Oh, Facebook, Why Can't I Quit You?
Category: Social Networking
Apps present another security risk. "Both [tracking and apps] are big concerns. But I'd have to say that the app gap is a big problem," said Rebecca Jeschke, a PR rep from Electronic Frontier Foundation. "You shouldn't have to share your info with your friend's applications because you want to use just one application."
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Facebook apps present other possible security problems. We've already seen issues with apps such as Path gaining access to contact data on phones. A similar thing could happen with poorly coded Facebook apps and malware. Apps can give hackers access to information they normally wouldn't have and act as windows into other websites. You never know who is writing an app. Some apps are written by big companies. Others are written by a random guy in his bedroom. Granting an app access to your friend list, gender, or info could compromise your privacy and even your company's secrets. "There have been multiple vectors, scams, malware, clickjacking scams, based on Facebook apps that were either written poorly or written to be intentionally malicious," Soltani said.
Then you have social engineering, which is designed to trick users into giving information so the hacker can gain access to Facebook. "The attacker knows information about the victim that they're able to exploit for a variety of purposes, including identify theft, revealing personal info, and attacks on password reset dialogues," Soltani said.
Think about it. If a hacker knows your hometown, favorite pet, or high school best friend, it allows him access to something he wouldn't normally have access to without that information. A number of celebrities had their email accounts accessed after an attacker used data that was classified as publicly available to guess their password reset secrets. Remember when Sarah Palin's email was hacked? "As we post more on social networks, we also reveal information that may be used in a way we didn't anticipate, including guessing our passwords," Soltani said.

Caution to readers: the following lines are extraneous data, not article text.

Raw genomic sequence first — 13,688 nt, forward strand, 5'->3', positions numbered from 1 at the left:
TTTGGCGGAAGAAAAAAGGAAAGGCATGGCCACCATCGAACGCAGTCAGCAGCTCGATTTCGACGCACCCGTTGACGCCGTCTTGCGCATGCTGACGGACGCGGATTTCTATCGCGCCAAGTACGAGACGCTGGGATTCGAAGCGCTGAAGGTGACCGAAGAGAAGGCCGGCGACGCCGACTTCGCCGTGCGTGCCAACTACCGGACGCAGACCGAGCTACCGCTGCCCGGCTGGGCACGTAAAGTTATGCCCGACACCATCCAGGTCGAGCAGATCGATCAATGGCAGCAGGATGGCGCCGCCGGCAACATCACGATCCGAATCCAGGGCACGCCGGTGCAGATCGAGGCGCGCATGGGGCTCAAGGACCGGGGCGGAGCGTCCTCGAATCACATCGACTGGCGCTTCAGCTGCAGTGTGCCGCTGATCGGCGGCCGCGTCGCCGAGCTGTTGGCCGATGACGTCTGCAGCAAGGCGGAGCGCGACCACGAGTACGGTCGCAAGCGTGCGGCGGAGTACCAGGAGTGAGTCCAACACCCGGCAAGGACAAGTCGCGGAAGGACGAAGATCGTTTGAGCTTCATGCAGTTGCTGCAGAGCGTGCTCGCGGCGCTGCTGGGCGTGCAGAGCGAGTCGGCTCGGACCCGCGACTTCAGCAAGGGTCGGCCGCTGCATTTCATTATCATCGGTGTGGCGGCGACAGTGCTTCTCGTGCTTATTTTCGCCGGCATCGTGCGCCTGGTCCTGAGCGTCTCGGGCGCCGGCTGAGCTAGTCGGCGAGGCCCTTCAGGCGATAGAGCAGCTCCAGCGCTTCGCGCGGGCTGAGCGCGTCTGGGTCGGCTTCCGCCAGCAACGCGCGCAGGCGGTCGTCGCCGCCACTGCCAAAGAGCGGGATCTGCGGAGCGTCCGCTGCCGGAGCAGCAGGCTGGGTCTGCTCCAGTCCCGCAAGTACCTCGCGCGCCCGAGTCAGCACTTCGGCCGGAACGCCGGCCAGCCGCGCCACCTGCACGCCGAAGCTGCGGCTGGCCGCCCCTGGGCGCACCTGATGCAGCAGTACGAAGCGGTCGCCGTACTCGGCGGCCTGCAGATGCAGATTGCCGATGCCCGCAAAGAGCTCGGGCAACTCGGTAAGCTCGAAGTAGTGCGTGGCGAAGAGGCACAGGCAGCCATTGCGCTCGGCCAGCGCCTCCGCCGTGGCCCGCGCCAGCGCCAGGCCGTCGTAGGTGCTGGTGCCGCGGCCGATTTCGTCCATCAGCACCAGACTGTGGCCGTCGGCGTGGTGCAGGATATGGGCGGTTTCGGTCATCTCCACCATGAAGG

Living your life out in public can not only give hackers too much information that compromise your privacy, but it can give your employers a window into your private life. An employer can tell if you are at home or at work by looking at what you are posting on Facebook--especially if you are surfing while on the company network. What's more, Facebook itself could track your whereabouts. "Facebook knows when you go to work and go home, which would be an interesting privacy leak," said Jeremiah Grossman, CTO at WhiteHat Security. Employees who use Facebook apps at work put their companies at additional risk, he added. "A work compromise might lead to intellectual property loss, fraud, and account compromise."
It's easy to understand what is private in real life. You wouldn't say out loud anything you didn't want your co-workers to hear. But many people are not as cautious online. Online communities like Facebook can also present unusual problems for a company when employees mix work with personal. Jules Polonetsky, director of the Future of Privacy, said every responsible company needs to have a social media policy. For instance, a salesperson might connect with prospects on Facebook and then gets fired. The employer does not have access to that person's personal Facebook page, thus does not have a record of the contacts made. In another scenario, an employee might check in at a client's headquarters, forgetting that he is sharing his location. Competitors can look at his check-in and see what client he is talking to.
"There are a range of ways employees need to understand and need to manage their social media. People often merge professional with personal. There needs to be a more rigid separation to ensure lines between personal and company data [are kept separate]," Polonetsky said.
In the meantime, Facebook stands to benefit ever more prosperously from our indiscretions. Sean Gourley, co-founder of Quid, a data analysis and consulting firm, thinks about the power of algorithms and how it's being used to manipulate people into consuming more. "A billion people are competing with each other and sharing more info. That's the world that we got, the world Mark Zuckerberg created--a platform that can collect as much information out of us, using addictive game mechanics and using algorithms to sell you stuff. The more you share, the more you project, and the more money Facebook makes--and the richer Zuckerberg becomes. Slowly we will wake up to this" he said.
So the next time you feel the urge to make your life look better by updating your Facebook page, think about the possible professional risks of posting, the security risks to your company, and the algorithms that are used to sell you stuff you didn't even know you needed.
Now that's the heart of consumerism. How do you "like" that?
Boonsri Dickinson is the Associate Editor of BYTE